Malawi players wait on the bus after being refused access to training ground
The Confederation of African Football (Caf) has referred an official complaint it has received from Malawi to the local organising committee (Cocan) following Thursday night's defeat to Angola.
Malawi coach, Kinnah Phiri, told the BBC his team had been "demoralised" by being refused access to training facilities on three separate occasions.
"We have written a letter to Caf, and to the Angolan association, and we've put up a protest," Phiri said.
"It's not the right way to treat the teams."
Caf spokesman Souleymane Habuba confirmed the organisation had received a letter of complaint from Malawi, but when asked by the BBC what action would be taken in response, he would only say Caf had passed the letter onto the local organising committee.
"The organising committee will definitely look at the content of the letter and then based on the information that they have, they will definitely take an appropriate decision," he said.
Habuba also refused to confirm whether the Malawians would face further training problems ahead of their crucial final group game against Mali.
Malawi coach Kinnah Phiri says his players were upset at their treatment
Having beaten Algeria 3-0 in Group A on Monday, Malawi lost their second match 2-0 to hosts Angola, a result Phiri blamed on poor preparation.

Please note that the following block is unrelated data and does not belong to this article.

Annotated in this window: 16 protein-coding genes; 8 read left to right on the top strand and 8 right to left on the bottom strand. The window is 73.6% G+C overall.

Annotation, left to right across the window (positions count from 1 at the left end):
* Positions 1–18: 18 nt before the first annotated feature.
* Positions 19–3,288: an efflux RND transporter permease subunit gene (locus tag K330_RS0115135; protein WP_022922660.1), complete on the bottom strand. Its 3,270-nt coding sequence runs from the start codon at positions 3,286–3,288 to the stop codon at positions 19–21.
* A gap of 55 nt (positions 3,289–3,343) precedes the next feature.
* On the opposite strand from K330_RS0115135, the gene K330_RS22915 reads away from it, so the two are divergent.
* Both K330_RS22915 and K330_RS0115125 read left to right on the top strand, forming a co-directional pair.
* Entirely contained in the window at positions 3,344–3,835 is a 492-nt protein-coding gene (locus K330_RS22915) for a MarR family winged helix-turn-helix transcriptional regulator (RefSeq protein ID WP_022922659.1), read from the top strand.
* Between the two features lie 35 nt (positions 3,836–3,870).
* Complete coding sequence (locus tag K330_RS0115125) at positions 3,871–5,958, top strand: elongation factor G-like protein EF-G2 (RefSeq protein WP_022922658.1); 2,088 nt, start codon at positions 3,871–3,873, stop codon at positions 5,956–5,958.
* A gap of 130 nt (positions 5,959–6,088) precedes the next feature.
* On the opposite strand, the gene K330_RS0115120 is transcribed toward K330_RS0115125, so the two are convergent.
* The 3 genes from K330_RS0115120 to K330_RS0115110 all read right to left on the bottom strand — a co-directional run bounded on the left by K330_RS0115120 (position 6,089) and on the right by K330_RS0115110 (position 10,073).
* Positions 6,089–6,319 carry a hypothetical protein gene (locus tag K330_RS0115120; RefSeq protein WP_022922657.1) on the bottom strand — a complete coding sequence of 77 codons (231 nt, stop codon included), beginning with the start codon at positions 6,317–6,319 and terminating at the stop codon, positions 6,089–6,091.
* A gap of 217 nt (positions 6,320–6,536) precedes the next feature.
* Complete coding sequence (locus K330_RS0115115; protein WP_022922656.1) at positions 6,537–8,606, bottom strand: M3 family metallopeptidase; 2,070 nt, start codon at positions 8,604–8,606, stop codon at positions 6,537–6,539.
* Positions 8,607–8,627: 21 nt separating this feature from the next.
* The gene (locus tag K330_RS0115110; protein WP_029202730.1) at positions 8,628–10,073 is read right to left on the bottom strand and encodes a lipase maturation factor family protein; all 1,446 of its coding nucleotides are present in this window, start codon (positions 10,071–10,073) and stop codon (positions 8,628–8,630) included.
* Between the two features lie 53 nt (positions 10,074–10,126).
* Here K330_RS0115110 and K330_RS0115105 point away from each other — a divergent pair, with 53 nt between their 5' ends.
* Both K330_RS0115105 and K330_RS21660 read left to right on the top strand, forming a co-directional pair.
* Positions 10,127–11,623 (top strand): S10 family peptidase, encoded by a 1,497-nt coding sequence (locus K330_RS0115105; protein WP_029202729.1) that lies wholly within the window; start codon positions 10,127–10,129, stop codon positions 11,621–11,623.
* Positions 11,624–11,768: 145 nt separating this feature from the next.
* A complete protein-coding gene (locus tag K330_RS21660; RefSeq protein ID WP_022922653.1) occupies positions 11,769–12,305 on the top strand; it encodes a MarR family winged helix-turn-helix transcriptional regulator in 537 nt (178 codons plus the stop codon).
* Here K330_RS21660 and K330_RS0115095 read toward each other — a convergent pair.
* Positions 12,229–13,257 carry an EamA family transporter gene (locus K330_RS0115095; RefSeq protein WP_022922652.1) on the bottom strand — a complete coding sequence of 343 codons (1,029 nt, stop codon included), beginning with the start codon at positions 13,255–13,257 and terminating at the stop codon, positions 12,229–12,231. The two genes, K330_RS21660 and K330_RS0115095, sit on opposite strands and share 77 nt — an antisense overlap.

"The guys were demoralised," he said.
"They came [to the stadium] demoralised, because of the issue of the ground.
"We were not given any training facilities.
"Each time, we were told to go at 1600 to the ground, and we found Angola training [there].
"We waited for Angola to finish training and we went to go in, and they said 'no, the ground belongs to the club, you can't train' and the police kicked us out.
"So we had a lot of problems, and I'm sure that affected my players."
"Every team is supposed to be given facilities to train. We were given the same ground as Angola, and they are supposed to give us our own time.
I have to work on [the players'] minds for the last game, because [they] now feel that the tournament is not being run properly, and it's favouring other teams
Malawi coach Kinnah Phiri
"But they failed to do that - they wouldn't let us on. So we failed to train three times. And the boys were not happy about it."
Phiri said the situation was compounded by the notorious Luanda traffic.
"We spent more than four hours on the bus, waiting to get there, and then sitting there waiting to get on to the pitch.
"Then they tell us we can't train, and then we travel another two hours getting back to the hotel, frustrated."
With one game to go in Group A, Malawi are second, but need to beat Mali in Cabinda on Monday to be certain of reaching the quarter-finals for the first time in the country's history.
Phiri added: "It's difficult. I have to work on [the players'] minds for the last game, because [they] now feel that the tournament is not being run properly, and it's favouring other teams."
"I've told the guys to keep cool and be strong. We still have a wonderful opportunity."
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